This delicous flatbread is a Christmas tradition for the author's family.
- Posted on Nov 18, 2012
The original rolling pin from Mrs. Wold is corrugated, but a regular rolling pin works too.
|3 c. white potatoes, riced (cooked, but not peeled before ricing)||¼ tsp. salt|
|¼ c. evaporated milk||¾ c. flour, plus more for rolling|
|¼ c. melted butter||Lefse rolling pin (find online)|
1. Boil potatoes with skins on, and run through a ricer. Don’t allow to clump! Cool for several hours or overnight.
In 2001, I was diagnosed with breast cancer. I wasn’t a good candidate for chemo. I took tamoxifen instead and gave my trouble to God—just as Dr. Peale suggested in his book, "Thought Conditioners". Since then I’ve remained cancer free. -Guideposts Magazine reader
2. Put potatoes in a bowl. Add butter, milk and salt, stirring quickly. Refrigerate for a half hour.
3. Add flour and divide dough into 12 equal-sized balls. Roll each in flour.
4. Heat a griddle to medium-high. Cover a dinner plate with a dishtowel then plastic wrap for finished lefse.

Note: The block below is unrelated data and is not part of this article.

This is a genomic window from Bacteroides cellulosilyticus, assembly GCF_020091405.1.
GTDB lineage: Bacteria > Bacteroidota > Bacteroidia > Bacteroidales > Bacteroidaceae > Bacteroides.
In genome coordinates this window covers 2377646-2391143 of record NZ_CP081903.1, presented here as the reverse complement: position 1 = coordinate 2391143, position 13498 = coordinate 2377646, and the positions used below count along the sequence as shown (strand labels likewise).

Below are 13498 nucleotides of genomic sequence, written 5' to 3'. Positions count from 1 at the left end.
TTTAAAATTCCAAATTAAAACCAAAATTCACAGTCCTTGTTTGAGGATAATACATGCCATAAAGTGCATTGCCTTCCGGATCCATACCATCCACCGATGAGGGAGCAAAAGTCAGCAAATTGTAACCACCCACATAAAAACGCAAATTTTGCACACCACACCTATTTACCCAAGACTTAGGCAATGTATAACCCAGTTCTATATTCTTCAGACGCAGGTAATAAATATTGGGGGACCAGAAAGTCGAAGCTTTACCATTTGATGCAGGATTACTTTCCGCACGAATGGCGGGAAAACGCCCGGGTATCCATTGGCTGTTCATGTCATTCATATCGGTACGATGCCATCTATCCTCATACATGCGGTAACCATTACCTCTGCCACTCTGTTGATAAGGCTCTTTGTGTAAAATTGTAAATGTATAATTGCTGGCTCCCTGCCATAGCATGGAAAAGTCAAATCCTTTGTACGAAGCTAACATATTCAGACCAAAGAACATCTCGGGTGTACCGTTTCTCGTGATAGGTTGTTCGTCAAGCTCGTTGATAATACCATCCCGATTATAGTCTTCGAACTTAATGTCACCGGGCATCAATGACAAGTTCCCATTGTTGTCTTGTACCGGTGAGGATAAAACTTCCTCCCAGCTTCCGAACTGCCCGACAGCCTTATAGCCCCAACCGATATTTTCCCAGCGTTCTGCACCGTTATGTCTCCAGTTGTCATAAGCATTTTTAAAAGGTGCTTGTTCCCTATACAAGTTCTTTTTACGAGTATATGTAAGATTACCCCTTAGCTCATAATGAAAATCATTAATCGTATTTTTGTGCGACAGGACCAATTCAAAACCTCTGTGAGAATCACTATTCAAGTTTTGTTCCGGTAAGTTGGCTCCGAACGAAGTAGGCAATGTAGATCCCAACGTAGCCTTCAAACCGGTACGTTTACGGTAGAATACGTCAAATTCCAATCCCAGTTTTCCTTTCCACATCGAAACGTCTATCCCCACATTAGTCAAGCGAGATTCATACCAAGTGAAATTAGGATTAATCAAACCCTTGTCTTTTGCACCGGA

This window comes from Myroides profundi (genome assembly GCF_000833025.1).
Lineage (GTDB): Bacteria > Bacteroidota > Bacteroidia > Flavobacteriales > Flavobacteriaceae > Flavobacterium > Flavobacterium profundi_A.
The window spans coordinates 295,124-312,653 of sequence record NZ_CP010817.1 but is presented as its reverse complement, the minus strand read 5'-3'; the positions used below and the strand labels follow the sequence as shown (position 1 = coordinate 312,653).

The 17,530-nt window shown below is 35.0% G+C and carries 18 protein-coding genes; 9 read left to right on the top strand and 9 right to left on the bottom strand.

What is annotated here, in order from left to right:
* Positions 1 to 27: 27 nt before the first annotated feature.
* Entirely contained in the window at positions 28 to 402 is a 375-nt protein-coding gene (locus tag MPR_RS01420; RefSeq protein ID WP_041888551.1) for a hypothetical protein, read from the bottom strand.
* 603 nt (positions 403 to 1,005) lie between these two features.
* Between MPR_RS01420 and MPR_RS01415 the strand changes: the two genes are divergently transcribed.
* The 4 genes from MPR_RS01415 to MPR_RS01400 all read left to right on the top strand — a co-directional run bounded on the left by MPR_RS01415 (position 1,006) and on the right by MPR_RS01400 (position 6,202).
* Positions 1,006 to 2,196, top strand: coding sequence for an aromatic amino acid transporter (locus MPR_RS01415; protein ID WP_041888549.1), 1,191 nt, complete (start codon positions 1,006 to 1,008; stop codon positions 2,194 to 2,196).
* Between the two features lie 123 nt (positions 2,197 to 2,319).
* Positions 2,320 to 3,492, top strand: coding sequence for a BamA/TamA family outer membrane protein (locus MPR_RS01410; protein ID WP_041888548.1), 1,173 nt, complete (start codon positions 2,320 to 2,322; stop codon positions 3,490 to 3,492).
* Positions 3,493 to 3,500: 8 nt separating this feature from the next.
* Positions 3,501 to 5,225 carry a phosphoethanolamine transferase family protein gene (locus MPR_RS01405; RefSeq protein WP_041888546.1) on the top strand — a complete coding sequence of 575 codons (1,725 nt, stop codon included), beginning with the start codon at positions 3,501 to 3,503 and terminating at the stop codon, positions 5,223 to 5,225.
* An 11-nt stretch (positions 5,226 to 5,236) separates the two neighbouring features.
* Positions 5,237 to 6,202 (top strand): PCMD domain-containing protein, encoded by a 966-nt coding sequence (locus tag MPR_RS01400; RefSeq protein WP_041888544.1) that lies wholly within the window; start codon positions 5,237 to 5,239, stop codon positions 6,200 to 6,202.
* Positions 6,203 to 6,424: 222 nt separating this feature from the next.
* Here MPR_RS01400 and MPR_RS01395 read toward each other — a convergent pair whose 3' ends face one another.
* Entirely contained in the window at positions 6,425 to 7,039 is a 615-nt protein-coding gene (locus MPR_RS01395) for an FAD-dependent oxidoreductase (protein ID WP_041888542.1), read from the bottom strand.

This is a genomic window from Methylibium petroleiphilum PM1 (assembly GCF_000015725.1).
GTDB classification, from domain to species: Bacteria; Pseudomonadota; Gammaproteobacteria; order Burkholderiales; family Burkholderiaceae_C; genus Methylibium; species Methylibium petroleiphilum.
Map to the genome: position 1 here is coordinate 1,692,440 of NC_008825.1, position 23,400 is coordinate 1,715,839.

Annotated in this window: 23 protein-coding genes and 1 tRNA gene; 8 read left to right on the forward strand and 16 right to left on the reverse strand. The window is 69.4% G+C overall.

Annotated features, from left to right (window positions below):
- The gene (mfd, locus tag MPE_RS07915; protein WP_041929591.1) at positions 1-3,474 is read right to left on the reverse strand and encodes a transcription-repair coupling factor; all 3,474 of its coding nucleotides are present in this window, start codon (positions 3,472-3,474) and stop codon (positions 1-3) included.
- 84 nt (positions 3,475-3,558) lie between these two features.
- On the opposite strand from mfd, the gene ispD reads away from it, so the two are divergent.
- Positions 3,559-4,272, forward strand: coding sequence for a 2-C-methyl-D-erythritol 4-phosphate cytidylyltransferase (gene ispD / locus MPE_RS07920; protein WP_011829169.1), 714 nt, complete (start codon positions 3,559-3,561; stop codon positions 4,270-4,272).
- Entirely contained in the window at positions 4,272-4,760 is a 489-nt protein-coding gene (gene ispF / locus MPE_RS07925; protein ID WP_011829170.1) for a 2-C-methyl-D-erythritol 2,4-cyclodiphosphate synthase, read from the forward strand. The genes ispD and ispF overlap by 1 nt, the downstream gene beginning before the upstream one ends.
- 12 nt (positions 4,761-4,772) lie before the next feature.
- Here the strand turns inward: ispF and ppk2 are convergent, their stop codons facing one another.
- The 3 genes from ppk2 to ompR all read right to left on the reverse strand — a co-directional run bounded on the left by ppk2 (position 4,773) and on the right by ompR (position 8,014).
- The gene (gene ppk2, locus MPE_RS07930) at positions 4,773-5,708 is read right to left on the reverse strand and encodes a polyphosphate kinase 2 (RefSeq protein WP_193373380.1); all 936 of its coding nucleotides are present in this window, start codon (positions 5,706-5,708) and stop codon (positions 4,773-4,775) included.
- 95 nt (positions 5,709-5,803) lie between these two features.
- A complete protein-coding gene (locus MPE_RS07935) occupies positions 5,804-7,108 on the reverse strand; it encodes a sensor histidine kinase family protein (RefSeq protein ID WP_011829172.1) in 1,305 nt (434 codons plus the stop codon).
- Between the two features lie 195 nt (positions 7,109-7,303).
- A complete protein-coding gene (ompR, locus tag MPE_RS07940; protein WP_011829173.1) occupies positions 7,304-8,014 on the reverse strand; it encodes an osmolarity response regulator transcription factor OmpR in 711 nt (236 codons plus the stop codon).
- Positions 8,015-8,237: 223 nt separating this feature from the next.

5. Lightly flour a flour sack dishtowel, pulled tight and taped under counter to keep it from sliding.
6. Roll each ball out on towel with rolling pin. Flour towel as necessary but not excessively.
7. After each ball is rolled out, transfer to a griddle and cook until light brown spots appear, about 3 minutes. Flip with a lefse stick or spatula and cook the other side for about 2 minutes, or until light brown spots appear.
8. Move finished lefse to plate and cover with a dishtowel. Serve with butter and sugar, or cinnamon/sugar, and roll up.
Makes 12 rounds.
Nutritional Information: Calories: 100; Fat: 4g; Cholestrol: 10mg; Sodium: 90mg; Total Carbohydrates: 14g; Dietary Fiber: 1g; Sugars: 1g; Protein: 2g.
Don't miss Dora's inspiring story about the neighbor who befriended her as a child and taught her to make lefse.
Download your FREE ebook, The Power of Hope: 7 Inspirational Stories of People Rediscovering Faith, Hope and Love.